The new polar aircraft can be configured appropriately for the scientific and logistic needs of the Alfred Wegener Institute right from the production stage. Technical details were discussed recently in Bremerhaven. The flight-related features of Polar 6 enable unrestricted deployment in Antarctica with takeoffs from all points on the inland ice up to altitudes of over 4,000 metres. Its range will make simultaneous flight missions at different flying altitudes possible, particularly in regions of the Arctic Ocean far from the coast. Other features include structural advantages like a nearly unlimited lifetime, rugged ski landing gear for landings on unprepared snow and ice areas, more space for installing scientific instruments as well as relatively easy maintenance.

The total costs of the project come to € 9.775 million, Polar 6 costs around € 8 million and then there are the expenses for scientific equipment, modification and registration. The new aircraft will be based at the Bremerhaven regional airport. The Alfred Wegener Institute will plan the use of the aircraft while Kenn Borek Air Ltd. will carry out flight operations from Germany.

Research in the polar regions requires special equipment and logistics as access to the research areas is very difficult due to the extreme environmental conditions. Measurements from the air are advantageous precisely because large areas can be covered. Use of research aircraft is a major link between ground investigations and studies via satellite. The Alfred Wegener Institute has been employing polar aircraft for research in the Arctic and Antarctic for over 25 years. Polar 1, a Dornier 128, launched its missions in 1983. Since then the composition of the fleet has constantly further developed.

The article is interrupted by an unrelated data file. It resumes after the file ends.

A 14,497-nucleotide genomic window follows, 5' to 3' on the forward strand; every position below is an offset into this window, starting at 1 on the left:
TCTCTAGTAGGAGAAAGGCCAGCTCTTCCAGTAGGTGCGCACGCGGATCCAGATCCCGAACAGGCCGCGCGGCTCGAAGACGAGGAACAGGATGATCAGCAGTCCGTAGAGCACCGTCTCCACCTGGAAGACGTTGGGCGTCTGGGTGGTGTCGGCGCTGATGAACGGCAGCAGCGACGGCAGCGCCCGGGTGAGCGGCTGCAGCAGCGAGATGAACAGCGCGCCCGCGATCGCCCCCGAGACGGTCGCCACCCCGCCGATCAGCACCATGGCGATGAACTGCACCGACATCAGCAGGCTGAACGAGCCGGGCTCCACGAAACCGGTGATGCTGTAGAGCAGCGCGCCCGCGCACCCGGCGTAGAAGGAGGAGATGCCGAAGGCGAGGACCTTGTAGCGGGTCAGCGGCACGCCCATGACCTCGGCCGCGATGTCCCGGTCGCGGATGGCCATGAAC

Notes for editorial offices:

Your contacts at the Alfred Wegener Institute are Dr. Uwe Nixdorf (tel.: 0471 4831-1160; e-mail: Uwe.Nixdorf@awi.de) as well as in the Communication and Media Department Stephanie von Neuhoff (tel.: 0471 4831-2008; e-mail: medien@awi.de).

 

The Alfred Wegener Institute conducts research in the Arctic, Antarctic and oceans of the high and mid latitudes. It coordinates polar research in Germany and provides major infrastructure to the international scientific community, such as the research icebreaker Polarstern and stations in the Arctic and Antarctica. The Alfred Wegener Institute is one of the sixteen research centres of the Helmholtz Association, the largest scientific organisation in Germany.

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Das Institut

Das Alfred-Wegener-Institut forscht in den Polarregionen und Ozeanen der mittleren und hohen Breiten. Als eines von 19 Forschungszentren der Helmholtz-Gemeinschaft koordiniert es Deutschlands Polarforschung und stellt Schiffe wie den Forschungseisbrecher Polarstern und Stationen für die internationale Wissenschaft zur Verfügung.